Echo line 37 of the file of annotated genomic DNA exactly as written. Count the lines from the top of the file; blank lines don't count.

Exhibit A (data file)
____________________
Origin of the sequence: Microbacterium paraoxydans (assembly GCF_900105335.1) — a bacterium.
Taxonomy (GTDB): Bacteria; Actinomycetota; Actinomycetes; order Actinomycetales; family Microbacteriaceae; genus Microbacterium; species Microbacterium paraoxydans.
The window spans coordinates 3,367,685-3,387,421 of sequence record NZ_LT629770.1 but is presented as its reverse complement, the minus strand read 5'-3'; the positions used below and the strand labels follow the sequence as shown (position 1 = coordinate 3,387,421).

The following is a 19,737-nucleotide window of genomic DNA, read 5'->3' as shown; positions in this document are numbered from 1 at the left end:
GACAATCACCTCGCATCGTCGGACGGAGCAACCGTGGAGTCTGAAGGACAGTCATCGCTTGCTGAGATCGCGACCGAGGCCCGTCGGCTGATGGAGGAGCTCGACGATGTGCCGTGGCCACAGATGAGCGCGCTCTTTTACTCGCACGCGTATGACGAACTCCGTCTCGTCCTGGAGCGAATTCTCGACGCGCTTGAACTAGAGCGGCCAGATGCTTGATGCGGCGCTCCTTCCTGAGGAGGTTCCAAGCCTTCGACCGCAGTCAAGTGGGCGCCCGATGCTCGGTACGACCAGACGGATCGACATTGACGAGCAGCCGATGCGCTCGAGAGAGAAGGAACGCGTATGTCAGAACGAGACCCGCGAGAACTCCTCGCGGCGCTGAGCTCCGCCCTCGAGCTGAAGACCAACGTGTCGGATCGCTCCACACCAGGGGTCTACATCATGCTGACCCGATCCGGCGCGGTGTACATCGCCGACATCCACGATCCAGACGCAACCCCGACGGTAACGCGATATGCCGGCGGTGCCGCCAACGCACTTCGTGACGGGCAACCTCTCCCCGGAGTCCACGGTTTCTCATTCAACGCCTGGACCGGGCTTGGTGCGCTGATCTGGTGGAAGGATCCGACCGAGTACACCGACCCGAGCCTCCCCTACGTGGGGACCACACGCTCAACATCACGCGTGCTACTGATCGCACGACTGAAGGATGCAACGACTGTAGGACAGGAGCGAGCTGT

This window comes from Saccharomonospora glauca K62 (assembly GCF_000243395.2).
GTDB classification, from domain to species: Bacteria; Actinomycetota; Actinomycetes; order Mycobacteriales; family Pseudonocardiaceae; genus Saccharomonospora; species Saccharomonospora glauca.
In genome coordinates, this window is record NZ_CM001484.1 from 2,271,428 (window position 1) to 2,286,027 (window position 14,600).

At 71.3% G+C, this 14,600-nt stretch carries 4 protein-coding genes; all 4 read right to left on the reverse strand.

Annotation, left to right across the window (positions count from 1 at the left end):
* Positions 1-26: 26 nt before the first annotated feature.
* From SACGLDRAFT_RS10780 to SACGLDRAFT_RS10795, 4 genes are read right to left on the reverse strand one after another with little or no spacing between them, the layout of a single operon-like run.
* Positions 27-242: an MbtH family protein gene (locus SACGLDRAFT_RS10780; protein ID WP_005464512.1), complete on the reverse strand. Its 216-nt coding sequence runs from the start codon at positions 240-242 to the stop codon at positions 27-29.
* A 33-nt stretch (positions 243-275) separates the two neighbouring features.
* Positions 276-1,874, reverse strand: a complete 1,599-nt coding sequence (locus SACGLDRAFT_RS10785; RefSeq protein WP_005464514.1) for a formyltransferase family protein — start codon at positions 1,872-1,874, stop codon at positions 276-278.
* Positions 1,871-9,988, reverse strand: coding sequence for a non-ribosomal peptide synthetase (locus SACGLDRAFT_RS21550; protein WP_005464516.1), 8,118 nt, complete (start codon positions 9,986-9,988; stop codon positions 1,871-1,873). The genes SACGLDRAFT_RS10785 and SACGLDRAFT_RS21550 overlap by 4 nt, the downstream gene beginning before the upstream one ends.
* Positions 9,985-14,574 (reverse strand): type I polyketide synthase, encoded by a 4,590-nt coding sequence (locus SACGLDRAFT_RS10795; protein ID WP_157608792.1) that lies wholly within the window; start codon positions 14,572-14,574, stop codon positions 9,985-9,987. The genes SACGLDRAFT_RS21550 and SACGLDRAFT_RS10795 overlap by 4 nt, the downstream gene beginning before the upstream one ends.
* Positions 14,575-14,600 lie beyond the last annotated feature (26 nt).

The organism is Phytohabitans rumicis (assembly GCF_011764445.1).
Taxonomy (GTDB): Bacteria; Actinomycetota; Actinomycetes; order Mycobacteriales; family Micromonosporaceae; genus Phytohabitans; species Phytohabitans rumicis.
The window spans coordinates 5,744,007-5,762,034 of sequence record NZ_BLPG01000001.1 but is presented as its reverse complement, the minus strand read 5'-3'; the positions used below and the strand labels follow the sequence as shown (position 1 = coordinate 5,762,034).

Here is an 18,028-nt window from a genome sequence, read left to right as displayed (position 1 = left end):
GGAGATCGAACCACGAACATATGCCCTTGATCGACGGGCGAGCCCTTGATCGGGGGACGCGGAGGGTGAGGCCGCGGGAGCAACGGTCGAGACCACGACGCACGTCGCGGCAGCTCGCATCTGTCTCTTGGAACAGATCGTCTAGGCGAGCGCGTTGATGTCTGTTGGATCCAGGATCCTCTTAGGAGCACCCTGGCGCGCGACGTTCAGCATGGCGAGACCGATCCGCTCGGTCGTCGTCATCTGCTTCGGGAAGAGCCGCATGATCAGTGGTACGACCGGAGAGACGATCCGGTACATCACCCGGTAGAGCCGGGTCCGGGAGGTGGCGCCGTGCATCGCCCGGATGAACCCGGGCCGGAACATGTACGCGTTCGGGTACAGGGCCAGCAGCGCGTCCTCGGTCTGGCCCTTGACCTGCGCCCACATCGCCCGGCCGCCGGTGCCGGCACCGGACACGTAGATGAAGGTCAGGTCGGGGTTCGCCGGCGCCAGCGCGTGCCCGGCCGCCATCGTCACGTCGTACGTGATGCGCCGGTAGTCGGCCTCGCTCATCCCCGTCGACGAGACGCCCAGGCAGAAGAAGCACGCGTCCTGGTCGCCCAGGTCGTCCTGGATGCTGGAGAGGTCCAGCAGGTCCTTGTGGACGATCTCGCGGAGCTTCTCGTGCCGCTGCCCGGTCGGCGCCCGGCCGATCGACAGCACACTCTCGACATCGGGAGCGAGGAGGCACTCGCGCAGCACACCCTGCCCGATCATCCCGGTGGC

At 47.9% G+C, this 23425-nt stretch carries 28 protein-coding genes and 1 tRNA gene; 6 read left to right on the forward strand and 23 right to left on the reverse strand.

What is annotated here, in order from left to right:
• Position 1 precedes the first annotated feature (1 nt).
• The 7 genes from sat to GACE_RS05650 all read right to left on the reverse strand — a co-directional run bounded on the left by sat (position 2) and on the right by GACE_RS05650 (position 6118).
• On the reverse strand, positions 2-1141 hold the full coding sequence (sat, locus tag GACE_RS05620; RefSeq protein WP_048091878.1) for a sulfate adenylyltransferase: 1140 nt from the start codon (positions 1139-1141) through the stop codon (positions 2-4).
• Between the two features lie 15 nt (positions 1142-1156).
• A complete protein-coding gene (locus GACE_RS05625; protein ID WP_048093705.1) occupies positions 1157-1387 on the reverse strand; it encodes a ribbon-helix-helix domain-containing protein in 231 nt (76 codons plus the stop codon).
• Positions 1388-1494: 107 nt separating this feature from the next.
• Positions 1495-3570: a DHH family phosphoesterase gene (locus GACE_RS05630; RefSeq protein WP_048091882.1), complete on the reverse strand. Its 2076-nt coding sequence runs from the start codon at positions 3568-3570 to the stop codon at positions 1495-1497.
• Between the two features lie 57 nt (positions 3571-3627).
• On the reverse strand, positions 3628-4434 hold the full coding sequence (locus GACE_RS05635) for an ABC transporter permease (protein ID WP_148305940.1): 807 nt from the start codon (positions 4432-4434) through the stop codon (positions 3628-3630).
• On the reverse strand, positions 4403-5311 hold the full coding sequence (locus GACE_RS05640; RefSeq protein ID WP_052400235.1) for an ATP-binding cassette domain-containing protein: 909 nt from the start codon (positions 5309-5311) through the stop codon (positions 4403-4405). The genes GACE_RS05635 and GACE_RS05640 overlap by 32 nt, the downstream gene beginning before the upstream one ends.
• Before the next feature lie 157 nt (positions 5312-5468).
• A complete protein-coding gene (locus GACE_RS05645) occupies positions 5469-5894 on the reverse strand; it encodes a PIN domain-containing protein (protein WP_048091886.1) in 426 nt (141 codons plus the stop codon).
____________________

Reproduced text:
• A complete protein-coding gene (locus GACE_RS05645) occupies positions 5469-5894 on the reverse strand; it encodes a PIN domain-containing protein (protein WP_048091886.1) in 426 nt (141 codons plus the stop codon).